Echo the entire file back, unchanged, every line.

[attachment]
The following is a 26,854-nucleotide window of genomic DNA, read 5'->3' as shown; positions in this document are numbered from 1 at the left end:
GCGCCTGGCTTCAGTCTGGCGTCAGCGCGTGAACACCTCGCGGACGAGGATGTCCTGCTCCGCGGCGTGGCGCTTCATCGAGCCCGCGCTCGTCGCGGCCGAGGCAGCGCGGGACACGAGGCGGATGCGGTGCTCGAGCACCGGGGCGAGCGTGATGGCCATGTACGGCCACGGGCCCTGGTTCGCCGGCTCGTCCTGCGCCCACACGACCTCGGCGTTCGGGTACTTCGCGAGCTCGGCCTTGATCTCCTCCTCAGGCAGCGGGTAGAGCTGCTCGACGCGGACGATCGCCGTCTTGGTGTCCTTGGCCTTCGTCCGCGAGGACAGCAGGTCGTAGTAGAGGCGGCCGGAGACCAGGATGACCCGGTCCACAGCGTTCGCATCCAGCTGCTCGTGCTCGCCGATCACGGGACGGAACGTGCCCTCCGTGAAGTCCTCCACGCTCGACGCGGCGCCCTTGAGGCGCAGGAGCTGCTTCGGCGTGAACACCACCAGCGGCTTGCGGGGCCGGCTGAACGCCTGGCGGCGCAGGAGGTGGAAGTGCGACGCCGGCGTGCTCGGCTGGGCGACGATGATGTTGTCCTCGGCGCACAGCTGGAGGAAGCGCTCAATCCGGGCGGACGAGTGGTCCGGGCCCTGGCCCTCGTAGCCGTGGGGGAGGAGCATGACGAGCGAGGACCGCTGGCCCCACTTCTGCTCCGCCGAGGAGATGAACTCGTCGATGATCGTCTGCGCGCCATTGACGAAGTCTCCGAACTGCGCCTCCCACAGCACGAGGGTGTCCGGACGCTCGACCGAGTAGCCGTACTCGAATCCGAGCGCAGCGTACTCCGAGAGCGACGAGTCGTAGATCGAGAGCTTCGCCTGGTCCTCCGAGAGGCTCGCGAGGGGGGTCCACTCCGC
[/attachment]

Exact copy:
The following is a 26,854-nucleotide window of genomic DNA, read 5'->3' as shown; positions in this document are numbered from 1 at the left end:
GCGCCTGGCTTCAGTCTGGCGTCAGCGCGTGAACACCTCGCGGACGAGGATGTCCTGCTCCGCGGCGTGGCGCTTCATCGAGCCCGCGCTCGTCGCGGCCGAGGCAGCGCGGGACACGAGGCGGATGCGGTGCTCGAGCACCGGGGCGAGCGTGATGGCCATGTACGGCCACGGGCCCTGGTTCGCCGGCTCGTCCTGCGCCCACACGACCTCGGCGTTCGGGTACTTCGCGAGCTCGGCCTTGATCTCCTCCTCAGGCAGCGGGTAGAGCTGCTCGACGCGGACGATCGCCGTCTTGGTGTCCTTGGCCTTCGTCCGCGAGGACAGCAGGTCGTAGTAGAGGCGGCCGGAGACCAGGATGACCCGGTCCACAGCGTTCGCATCCAGCTGCTCGTGCTCGCCGATCACGGGACGGAACGTGCCCTCCGTGAAGTCCTCCACGCTCGACGCGGCGCCCTTGAGGCGCAGGAGCTGCTTCGGCGTGAACACCACCAGCGGCTTGCGGGGCCGGCTGAACGCCTGGCGGCGCAGGAGGTGGAAGTGCGACGCCGGCGTGCTCGGCTGGGCGACGATGATGTTGTCCTCGGCGCACAGCTGGAGGAAGCGCTCAATCCGGGCGGACGAGTGGTCCGGGCCCTGGCCCTCGTAGCCGTGGGGGAGGAGCATGACGAGCGAGGACCGCTGGCCCCACTTCTGCTCCGCCGAGGAGATGAACTCGTCGATGATCGTCTGCGCGCCATTGACGAAGTCTCCGAACTGCGCCTCCCACAGCACGAGGGTGTCCGGACGCTCGACCGAGTAGCCGTACTCGAATCCGAGCGCAGCGTACTCCGAGAGCGACGAGTCGTAGATCGAGAGCTTCGCCTGGTCCTCCGAGAGGCTCGCGAGGGGGGTCCACTCCGC